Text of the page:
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A Bronx tale of my own: Take the cannoli, pay the man, leave the tip


During the year 2002, I had the pleasure of managing a fine salesman named Jeff LaFleur.  Jeff lived in Croton, N.Y., in Westchester County and that was the area that he serviced.  I would typically drive up to work with Jeff once per month and it usually involved an overnight stay in Peekskill, not far from his home.  Jeff was a good family man and fun guy to work with but he suffered from a glaring misconception.  He, like other New Yorkers I had met, felt that the Big Apple was tops in everything, especially when it came to Italian restaurants.  Now I would put my favorite South Philly restaurants up against restaurants anywhere and Jeff knew it.  So, as luck would have it, on a Saturday in August of that year, circumstances allowed that Jeff would have an opportunity to prove his favorite spot was superior to any place I could go to in my hometown.

A friend of mine had given me two tickets to see the Phillies play the Mets at Shea Stadium.  Naturally, I decided to take my daughter, Rosanne, who was and still is a Phillies loyalist of the utmost degree.  When I informed Jeff of this, he immediately suggested that we meet him and his 12-year-old daughter Amy and have lunch at his favorite spot in the Bronx.  The timing would work out well and we would be finished eating in plenty of time to get to the game in the Flushing Meadows section of Queens.  The plan was for us to meet at the Red Oak Diner in Fort Lee, N.J., where I would park my car and we would all drive together in Jeff’s car to the restaurant.

During the drive to the restaurant, that I will call Fanucci’s (not its real name), Jeff explained that it was located on Arthur Avenue deep in the heart of the “Little Italy” section of the Bronx that was famous for a bunch of reasons.  Belmont Avenue was a nearby street that a local boy, Dion DiMucci , chose to incorporate in the name of his great singing group, Dion and the Belmonts.  Actor and director  Chazz Palminteri wrote and starred in the hit movie and play, “A Bronx Tale,” that was set in his old neighborhood. And last but not least, the local restaurants were said to have some interesting clientele. Some of them even made it onto the 6 o’clock news while occasionally entering the courthouse from their shiny black Cadillacs.

By the time we arrived at Fanucci’s, Rosie and I were ready to go.  We entered the double door into a very small dining room, with only about eight small tables.  To our left was a small bar, with no booze displayed.  Seated at the bar were two neatly dressed men who looked up at us briefly and then went back to their quiet conversation.  The only other patrons were a couple, finishing their lunch, who were obviously not from the neighborhood.  The attractive blond woman, in her 40s, was impeccably dressed, diamonds and all, and the man looked like he just walked out of the pages of GQ.  I figured them for tourists who wanted to sample the local flavor.  As we stepped farther into the place, a very large man approached and said, “Please sit here.”  We did … and quickly.  As soon as we sat down I noticed there were no menus.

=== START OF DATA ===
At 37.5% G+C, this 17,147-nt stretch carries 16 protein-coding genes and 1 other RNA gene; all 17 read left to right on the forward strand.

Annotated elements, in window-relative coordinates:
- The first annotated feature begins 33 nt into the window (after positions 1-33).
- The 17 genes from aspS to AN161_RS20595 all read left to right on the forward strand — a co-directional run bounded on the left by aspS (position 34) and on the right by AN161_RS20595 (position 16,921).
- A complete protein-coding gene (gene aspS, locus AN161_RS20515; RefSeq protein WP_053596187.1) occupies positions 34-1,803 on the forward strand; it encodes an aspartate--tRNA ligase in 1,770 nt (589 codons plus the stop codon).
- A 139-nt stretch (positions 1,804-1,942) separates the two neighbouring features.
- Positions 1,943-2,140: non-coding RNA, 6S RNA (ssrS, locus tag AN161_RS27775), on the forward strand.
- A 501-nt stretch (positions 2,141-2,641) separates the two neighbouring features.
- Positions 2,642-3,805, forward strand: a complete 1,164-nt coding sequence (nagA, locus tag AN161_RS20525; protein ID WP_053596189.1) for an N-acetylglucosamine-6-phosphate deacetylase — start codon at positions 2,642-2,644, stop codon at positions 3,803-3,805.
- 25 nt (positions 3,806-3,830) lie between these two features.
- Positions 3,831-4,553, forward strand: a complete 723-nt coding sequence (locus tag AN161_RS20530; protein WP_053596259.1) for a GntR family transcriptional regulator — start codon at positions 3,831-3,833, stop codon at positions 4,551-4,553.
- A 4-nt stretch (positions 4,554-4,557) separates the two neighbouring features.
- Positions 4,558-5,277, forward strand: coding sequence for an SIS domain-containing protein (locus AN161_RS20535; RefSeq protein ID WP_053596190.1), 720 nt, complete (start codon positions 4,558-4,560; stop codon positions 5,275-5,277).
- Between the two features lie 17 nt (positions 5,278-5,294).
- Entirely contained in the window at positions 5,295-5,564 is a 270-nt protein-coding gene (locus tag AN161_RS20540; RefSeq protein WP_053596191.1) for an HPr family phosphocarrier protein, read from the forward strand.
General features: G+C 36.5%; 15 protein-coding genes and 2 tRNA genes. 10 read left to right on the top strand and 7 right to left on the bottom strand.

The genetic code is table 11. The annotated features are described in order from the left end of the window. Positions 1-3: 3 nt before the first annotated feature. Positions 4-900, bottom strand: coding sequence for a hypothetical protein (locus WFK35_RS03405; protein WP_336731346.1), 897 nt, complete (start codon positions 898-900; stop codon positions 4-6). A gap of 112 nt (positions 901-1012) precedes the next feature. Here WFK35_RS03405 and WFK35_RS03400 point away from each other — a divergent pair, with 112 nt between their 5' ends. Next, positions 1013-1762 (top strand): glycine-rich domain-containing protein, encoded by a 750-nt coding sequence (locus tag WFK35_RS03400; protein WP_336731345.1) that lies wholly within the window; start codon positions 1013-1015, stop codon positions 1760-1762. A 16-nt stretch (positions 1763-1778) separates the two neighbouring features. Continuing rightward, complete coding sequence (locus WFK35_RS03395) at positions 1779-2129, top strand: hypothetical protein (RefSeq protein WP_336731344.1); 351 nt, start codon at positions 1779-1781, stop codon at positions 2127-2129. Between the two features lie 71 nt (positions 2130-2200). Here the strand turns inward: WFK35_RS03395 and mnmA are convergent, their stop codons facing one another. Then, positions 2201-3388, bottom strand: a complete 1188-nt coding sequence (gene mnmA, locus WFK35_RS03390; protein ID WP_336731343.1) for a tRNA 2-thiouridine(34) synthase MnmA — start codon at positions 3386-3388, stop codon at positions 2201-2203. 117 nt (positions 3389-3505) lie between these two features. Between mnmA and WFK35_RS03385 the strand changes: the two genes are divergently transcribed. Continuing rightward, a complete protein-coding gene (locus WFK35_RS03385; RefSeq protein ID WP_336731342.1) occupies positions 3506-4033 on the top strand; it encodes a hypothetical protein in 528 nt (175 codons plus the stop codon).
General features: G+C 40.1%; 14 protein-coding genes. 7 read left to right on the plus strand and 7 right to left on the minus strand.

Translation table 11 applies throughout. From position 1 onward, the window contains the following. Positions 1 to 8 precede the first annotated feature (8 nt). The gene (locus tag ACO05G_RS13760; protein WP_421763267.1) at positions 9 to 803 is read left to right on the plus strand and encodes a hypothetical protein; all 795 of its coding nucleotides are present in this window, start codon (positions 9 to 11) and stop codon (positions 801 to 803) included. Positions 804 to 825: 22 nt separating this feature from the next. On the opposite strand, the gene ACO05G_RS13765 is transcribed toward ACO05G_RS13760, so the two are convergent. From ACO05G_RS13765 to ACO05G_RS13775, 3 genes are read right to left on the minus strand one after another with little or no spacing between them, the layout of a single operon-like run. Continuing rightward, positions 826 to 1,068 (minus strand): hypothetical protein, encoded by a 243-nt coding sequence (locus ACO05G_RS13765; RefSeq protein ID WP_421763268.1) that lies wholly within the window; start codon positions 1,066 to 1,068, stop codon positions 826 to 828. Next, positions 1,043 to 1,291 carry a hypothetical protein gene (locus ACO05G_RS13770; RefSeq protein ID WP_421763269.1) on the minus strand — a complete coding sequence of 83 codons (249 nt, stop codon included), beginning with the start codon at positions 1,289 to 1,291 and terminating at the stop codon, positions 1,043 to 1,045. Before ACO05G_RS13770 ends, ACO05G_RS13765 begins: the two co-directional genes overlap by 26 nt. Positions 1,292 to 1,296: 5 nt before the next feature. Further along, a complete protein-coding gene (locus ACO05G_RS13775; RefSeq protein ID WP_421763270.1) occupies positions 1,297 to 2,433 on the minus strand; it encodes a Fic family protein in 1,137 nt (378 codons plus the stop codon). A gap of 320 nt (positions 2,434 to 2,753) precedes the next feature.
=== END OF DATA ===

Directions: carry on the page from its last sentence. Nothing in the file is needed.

“OK, today we got chicken parmesan, scungilli with pasta, sausage and peppers, veal Sorrentino and gnocchi with broccoli rabe,” the very large man said. “Relax, I’ll be back.”

He then walked over to the couple and said simply, “Seventy-five dollars!”  The lady said, “Oh, but we didn’t get a check!”  The waiter repeated with a tad more emphasis, “Seventy-five dollars.”  Her companion rammed his elbow into the inquisitive lady’s left arm with the Gucci handbag with the hope of having her cease further comment.

She said nothing else, the guy pulled out a C note and gave it to the waiter.  Then they left.  It seems had the lady been a bit more observant she would have noticed that the only paper in the place was the New York Post that the two guys at the no-drink bar shared.  No menus, no credit cards.  Cash only, thank you.

I decided I wouldn’t be asking for a receipt.

Jeff was right.  Our lunch was fabulous.  After a great antipasto made up of sharp provolone, soppressata, fresh mozzarella, pepperoni, olives, roasted peppers and various greens, topped off with olive oil and great crusty bread, we got down to the real eating.  We had all five items family style. We had a ball, and our waiter seemed to really like us.  He kept the bread basket full the whole meal and refreshed the drinks throughout.  He was even more genteel when he announced the amount of the tab.

After we enjoyed our Italian rum cake and cannoli dessert, I thought it was wise to leave a healthy tip for a couple of reasons.  First of all, the food and the service were superior.  More importantly, Fanucci’s food may be equal to my favorite place in South Philly but a South Philly kid knows the right way to act when his road trip takes him through Fanucci’s on Arthur Avenue.

Charlie Sacchetti

Charlie Sacchetti is the author of three books, “It’s All Good: Times and Events I’d Never Want to Change;” “Knowing He’s There: True Stories of God’s Subtle Yet Unmistakable Touch,” and his newest, “Savoring the Moments: True Stories of Happiness, Sadness and Everything in Between.” Contact him at worthwhilewords21@gmail.com.

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